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‘Courses For Anyone Who Wants To Explore Digital Technologies’

In an interview with BENET, Steven Moran, Chief Learning Officer at Bertelsmann, explains how the second round of the Udacity Technology Scholarship Program differs from the previous year. He also looks back on the scholarship initiative’s successful first round.

In mid-September, Bertelsmann launched the second round of its #50000Chances digital initiative, in which it is awarding an additional 15,000 scholarships for Udacity courses in the fields of Cloud, Data, and Artificial Intelligence (see BENET report). In an interview with BENET, Bertelsmann’s Chief Learning Officer Steven Moran looks back on the program’s successful first round and explains how Round Two of the Udacity Technology Scholarship Program differs from the previous year. 

Udacity is considered one of Silicon Valley’s leading educational platforms and a pioneer in the field of digital learning. Is this the reason for the high interest in the first round of the Udacity Technology Scholarship Program? 

Steven Moran: It’s a combination of two key factors: state-of-the-art content, and the way it is communicated. Udacity responds continuously to changing market demands and, together with leading technology sector experts such as Microsoft, is constantly developing content for new courses, such as the “Cloud Developer with Azure” course. Udacity also teaches skills in an exclusively digital, condensed, and above all user-focused way. Although this kind of learning requires intensive, focused engagement with the content, it offers the opportunity to quickly acquire knowledge that can be directly applied in practice. At a time when technological change is progressing faster than ever, the number of applicants last year (45,600) proves just how great the demand for continuing training is. 

Can you summarize again why skills in these areas of technology are so important today, especially for Bertelsmann employees?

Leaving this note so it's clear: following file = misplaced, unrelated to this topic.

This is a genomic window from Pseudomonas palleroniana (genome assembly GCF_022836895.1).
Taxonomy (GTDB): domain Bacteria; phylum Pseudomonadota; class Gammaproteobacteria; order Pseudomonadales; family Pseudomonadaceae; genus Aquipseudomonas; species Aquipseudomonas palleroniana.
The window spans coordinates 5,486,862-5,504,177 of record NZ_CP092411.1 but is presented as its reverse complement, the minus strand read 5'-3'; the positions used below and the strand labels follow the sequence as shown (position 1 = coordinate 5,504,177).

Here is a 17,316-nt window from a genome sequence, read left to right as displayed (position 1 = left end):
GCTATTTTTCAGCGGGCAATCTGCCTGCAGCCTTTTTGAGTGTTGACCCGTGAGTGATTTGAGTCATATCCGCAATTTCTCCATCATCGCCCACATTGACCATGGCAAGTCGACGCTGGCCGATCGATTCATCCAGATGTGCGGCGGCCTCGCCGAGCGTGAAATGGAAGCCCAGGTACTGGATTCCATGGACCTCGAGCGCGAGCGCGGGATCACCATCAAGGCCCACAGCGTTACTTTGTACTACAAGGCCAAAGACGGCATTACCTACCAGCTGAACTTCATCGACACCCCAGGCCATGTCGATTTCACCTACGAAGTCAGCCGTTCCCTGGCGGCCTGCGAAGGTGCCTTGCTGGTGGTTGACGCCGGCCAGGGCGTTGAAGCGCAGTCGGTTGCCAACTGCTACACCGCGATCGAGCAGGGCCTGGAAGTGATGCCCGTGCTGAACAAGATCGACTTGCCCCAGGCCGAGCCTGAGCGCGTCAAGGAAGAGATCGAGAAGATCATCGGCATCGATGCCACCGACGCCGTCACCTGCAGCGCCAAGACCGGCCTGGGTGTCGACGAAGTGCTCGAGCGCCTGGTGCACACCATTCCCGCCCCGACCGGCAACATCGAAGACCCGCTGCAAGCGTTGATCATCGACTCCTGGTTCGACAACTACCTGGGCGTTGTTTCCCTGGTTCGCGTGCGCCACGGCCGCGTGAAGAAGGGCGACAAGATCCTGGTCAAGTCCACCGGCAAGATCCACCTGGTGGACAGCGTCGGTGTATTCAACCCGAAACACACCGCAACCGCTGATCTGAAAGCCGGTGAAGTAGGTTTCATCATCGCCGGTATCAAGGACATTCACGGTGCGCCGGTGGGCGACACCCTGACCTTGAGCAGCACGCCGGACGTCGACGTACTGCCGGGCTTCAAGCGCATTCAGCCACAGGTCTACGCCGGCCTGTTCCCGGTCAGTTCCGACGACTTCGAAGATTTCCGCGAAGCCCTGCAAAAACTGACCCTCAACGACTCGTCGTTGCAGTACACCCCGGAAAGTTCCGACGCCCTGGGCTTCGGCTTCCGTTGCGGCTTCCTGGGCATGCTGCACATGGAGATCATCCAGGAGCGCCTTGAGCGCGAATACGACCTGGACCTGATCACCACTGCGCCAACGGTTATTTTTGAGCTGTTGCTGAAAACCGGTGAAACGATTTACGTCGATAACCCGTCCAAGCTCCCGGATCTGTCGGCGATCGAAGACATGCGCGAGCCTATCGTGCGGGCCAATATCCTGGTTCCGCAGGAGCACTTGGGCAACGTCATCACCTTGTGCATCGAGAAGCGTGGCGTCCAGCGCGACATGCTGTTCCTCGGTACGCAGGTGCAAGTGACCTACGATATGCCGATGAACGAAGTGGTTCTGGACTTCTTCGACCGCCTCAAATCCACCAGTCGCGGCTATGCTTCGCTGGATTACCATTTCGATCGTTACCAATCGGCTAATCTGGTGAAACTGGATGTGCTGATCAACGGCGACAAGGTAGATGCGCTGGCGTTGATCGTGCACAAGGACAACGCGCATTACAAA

Steven Moran: Promoting digital business models at Bertelsmann is essential for the Group’s diversified portfolio. In recent months, we’ve once again seen an acceleration in the need for technologization due to the effects of the Covid-19 pandemic. These digital business models are especially driven by technologies such as cloud, data, and artificial intelligence. It is therefore essential that we all keep building and expanding our skills and knowledge in these areas – not just to further develop these business models, but also to be well positioned for the working world of the future. Bertelsmann’s in-house completion rate of 55 percent among all Bertelsmann scholarship holders is well above the Udacity benchmark of 25 to 30 percent. This result confirms this scholarship program’s added value all the more. 

The application phase for the second round of the Udacity Technology Scholarship Program is currently underway. How does the second round differ from the first? Who can apply this year? 

Steven Moran: In principle, as was the case last year, it’s possible for anyone interested to apply. With a total of nine different Nanodegrees over a period of three years, we would like to enable very different target groups to participate in the program. For example, the first round of the Udacity Technology Scholarship Program was aimed more at experienced programmers, who were able to develop their skills in courses such as DevOps and Deep Learning. In the current, second round, on the other hand, we are particularly addressing people who are open to new technologies and their enormous potential, but who don’t yet have in-depth expertise in these areas. So prior tech knowledge is not absolutely necessary for courses such as AI Product Manager and Predictive Analytics for Business. The new course content is aimed at anyone who wants to explore the digital technologies. Just as Thomas Rabe wrote in his letter to all employees at the beginning of the application phase, I, too, hope that as many Bertelsmann colleagues as possible will apply. Perhaps they will include those who flirted with the idea of taking a course last year, but haven’t yet decided to do so. Of course, graduates from the first round are equally invited to apply again. As already mentioned, they can look forward to completely new content. 

How can interested parties obtain information and apply?

Steven Moran: Together with Udacity, we have designed a website for the scholarship initiative where all interested parties can find more detailed information about and descriptions of the respective courses, and also apply until November 16. Compared to the previous round, we have simplified the application process this year, so that applications can be completed even faster. The local HR departments are, of course, also available for further consultation. My recommendation is to proactively approach your supervisor and let them know about your proposed participation so that they can also discuss with other managers how best to reconcile participation with your everyday work. The recipients of the Challenge Course scholarships will be announced at the beginning of December, and the courses will start immediately afterwards. The complete Nanodegree program phase that follows the Challenge Course, for which only ten percent of all students will qualify, starts in March 2021.

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